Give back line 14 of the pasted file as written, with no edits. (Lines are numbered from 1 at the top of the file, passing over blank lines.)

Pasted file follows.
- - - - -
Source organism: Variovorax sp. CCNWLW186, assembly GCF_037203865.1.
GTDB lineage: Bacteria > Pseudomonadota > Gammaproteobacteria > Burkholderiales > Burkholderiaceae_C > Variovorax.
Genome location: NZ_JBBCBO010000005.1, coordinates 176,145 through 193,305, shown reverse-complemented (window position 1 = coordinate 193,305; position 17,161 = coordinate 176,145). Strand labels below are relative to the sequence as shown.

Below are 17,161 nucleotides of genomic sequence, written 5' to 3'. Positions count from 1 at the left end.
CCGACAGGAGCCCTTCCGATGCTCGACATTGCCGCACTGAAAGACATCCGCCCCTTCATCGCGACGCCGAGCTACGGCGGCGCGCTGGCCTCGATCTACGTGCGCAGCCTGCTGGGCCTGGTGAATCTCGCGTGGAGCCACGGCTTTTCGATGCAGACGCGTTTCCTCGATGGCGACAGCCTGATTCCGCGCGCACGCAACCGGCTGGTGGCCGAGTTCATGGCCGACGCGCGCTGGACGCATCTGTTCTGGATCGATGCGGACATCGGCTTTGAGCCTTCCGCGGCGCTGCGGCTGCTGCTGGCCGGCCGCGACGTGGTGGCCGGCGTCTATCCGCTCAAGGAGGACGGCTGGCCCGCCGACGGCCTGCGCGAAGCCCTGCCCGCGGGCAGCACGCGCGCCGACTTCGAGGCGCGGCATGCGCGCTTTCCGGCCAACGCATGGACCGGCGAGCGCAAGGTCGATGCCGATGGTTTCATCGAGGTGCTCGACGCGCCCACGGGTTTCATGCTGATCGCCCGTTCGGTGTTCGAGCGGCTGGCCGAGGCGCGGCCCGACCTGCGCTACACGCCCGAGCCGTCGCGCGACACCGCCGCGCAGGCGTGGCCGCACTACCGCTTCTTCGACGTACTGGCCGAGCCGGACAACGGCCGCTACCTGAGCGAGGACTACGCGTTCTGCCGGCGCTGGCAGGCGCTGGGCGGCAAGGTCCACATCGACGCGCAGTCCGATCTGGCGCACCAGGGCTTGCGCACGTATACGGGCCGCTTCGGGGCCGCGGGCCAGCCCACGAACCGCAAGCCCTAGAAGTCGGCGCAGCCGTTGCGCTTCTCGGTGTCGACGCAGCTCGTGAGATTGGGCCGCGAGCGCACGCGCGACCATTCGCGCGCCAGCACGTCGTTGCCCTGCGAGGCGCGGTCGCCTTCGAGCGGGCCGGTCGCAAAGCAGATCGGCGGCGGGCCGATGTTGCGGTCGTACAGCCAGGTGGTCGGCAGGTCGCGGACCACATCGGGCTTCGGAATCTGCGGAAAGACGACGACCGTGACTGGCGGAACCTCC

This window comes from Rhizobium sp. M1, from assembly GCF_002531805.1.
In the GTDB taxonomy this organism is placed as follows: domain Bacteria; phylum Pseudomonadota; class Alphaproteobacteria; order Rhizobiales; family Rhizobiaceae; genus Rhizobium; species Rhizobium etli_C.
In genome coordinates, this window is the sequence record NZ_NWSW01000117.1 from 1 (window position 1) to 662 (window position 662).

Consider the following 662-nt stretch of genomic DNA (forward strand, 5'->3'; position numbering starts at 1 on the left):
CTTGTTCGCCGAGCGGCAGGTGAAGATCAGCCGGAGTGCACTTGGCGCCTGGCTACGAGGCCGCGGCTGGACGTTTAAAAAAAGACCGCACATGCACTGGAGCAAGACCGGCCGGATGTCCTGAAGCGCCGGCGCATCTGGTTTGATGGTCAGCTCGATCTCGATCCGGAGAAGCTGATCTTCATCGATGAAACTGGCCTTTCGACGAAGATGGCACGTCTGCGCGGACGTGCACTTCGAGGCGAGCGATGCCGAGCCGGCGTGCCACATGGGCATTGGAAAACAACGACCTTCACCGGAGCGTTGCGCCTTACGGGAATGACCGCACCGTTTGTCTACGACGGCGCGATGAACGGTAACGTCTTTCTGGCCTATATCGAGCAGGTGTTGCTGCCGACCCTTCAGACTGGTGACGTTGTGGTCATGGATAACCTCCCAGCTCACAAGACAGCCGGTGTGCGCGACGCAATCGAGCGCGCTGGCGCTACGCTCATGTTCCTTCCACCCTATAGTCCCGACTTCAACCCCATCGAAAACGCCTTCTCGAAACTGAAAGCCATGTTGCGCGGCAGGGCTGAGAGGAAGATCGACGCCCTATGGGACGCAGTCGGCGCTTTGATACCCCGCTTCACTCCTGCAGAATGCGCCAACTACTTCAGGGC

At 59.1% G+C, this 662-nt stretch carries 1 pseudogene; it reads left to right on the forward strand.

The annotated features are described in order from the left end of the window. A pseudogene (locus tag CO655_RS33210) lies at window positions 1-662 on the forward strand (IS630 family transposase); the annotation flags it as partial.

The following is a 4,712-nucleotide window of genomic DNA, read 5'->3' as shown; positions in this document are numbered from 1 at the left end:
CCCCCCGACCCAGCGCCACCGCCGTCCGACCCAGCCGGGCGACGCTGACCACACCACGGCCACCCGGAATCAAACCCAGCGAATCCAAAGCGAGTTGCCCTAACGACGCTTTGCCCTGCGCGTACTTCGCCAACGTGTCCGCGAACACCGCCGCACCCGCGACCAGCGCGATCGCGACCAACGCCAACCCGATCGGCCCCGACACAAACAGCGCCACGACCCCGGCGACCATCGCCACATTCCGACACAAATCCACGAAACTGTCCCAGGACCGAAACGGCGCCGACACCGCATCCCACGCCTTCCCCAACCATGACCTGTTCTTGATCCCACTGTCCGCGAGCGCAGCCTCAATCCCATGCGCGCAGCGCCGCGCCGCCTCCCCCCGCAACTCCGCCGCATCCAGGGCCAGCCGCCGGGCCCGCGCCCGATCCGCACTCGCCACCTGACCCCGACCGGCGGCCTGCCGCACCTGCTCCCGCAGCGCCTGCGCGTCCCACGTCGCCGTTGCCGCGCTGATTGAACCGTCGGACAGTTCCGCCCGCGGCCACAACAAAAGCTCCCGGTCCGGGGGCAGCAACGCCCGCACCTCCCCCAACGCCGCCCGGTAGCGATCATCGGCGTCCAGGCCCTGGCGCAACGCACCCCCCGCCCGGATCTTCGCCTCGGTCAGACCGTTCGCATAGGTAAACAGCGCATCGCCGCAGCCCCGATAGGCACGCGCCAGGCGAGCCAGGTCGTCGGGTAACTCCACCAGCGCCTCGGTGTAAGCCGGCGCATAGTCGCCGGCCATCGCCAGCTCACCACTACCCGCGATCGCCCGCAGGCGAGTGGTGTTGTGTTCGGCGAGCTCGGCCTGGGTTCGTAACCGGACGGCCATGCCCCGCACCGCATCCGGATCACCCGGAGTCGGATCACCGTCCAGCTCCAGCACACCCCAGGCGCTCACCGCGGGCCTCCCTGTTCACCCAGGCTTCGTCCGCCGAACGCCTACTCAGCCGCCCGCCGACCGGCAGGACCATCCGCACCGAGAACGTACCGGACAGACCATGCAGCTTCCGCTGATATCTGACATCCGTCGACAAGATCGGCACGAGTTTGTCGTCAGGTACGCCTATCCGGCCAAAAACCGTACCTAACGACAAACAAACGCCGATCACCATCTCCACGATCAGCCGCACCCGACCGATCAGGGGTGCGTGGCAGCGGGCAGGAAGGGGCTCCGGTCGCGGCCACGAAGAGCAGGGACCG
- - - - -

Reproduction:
CCCCCCGACCCAGCGCCACCGCCGTCCGACCCAGCCGGGCGACGCTGACCACACCACGGCCACCCGGAATCAAACCCAGCGAATCCAAAGCGAGTTGCCCTAACGACGCTTTGCCCTGCGCGTACTTCGCCAACGTGTCCGCGAACACCGCCGCACCCGCGACCAGCGCGATCGCGACCAACGCCAACCCGATCGGCCCCGACACAAACAGCGCCACGACCCCGGCGACCATCGCCACATTCCGACACAAATCCACGAAACTGTCCCAGGACCGAAACGGCGCCGACACCGCATCCCACGCCTTCCCCAACCATGACCTGTTCTTGATCCCACTGTCCGCGAGCGCAGCCTCAATCCCATGCGCGCAGCGCCGCGCCGCCTCCCCCCGCAACTCCGCCGCATCCAGGGCCAGCCGCCGGGCCCGCGCCCGATCCGCACTCGCCACCTGACCCCGACCGGCGGCCTGCCGCACCTGCTCCCGCAGCGCCTGCGCGTCCCACGTCGCCGTTGCCGCGCTGATTGAACCGTCGGACAGTTCCGCCCGCGGCCACAACAAAAGCTCCCGGTCCGGGGGCAGCAACGCCCGCACCTCCCCCAACGCCGCCCGGTAGCGATCATCGGCGTCCAGGCCCTGGCGCAACGCACCCCCCGCCCGGATCTTCGCCTCGGTCAGACCGTTCGCATAGGTAAACAGCGCATCGCCGCAGCCCCGATAGGCACGCGCCAGGCGAGCCAGGTCGTCGGGTAACTCCACCAGCGCCTCGGTGTAAGCCGGCGCATAGTCGCCGGCCATCGCCAGCTCACCACTACCCGCGATCGCCCGCAGGCGAGTGGTGTTGTGTTCGGCGAGCTCGGCCTGGGTTCGTAACCGGACGGCCATGCCCCGCACCGCATCCGGATCACCCGGAGTCGGATCACCGTCCAGCTCCAGCACACCCCAGGCGCTCACCGCGGGCCTCCCTGTTCACCCAGGCTTCGTCCGCCGAACGCCTACTCAGCCGCCCGCCGACCGGCAGGACCATCCGCACCGAGAACGTACCGGACAGACCATGCAGCTTCCGCTGATATCTGACATCCGTCGACAAGATCGGCACGAGTTTGTCGTCAGGTACGCCTATCCGGCCAAAAACCGTACCTAACGACAAACAAACGCCGATCACCATCTCCACGATCAGCCGCACCCGACCGATCAGGGGTGCGTGGCAGCGGGCAGGAAGGGGCTCCGGTCGCGGCCACGAAGAGCAGGGACCG